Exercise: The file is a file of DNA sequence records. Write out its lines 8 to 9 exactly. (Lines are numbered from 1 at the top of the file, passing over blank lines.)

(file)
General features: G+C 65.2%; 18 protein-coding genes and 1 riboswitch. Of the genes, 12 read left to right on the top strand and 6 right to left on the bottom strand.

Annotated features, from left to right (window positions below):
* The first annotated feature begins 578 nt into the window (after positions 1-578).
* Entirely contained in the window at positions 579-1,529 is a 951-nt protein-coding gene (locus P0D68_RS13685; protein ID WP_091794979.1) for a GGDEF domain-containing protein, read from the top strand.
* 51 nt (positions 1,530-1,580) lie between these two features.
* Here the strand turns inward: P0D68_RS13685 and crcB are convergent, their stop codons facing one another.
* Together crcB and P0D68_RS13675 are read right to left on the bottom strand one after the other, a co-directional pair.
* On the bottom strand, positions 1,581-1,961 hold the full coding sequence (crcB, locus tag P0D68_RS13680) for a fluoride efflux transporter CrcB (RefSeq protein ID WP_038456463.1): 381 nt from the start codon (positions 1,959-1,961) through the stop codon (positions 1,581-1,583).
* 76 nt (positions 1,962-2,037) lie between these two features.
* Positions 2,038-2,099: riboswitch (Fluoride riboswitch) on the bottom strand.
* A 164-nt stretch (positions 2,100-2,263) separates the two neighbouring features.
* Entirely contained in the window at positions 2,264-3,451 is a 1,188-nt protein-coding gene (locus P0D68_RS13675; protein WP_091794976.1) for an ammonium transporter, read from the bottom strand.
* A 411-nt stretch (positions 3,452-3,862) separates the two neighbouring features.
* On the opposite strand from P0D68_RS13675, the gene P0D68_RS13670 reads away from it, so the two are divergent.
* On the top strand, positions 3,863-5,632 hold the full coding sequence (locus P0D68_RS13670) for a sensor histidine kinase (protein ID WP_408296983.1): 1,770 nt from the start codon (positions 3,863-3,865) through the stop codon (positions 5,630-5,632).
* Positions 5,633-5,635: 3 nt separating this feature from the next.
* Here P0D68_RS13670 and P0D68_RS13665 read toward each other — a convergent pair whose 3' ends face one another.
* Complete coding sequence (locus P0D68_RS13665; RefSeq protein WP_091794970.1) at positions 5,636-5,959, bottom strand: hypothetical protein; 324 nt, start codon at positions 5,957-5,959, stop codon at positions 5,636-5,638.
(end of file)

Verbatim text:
* On the bottom strand, positions 1,581-1,961 hold the full coding sequence (crcB, locus tag P0D68_RS13680) for a fluoride efflux transporter CrcB (RefSeq protein ID WP_038456463.1): 381 nt from the start codon (positions 1,959-1,961) through the stop codon (positions 1,581-1,583).
* 76 nt (positions 1,962-2,037) lie between these two features.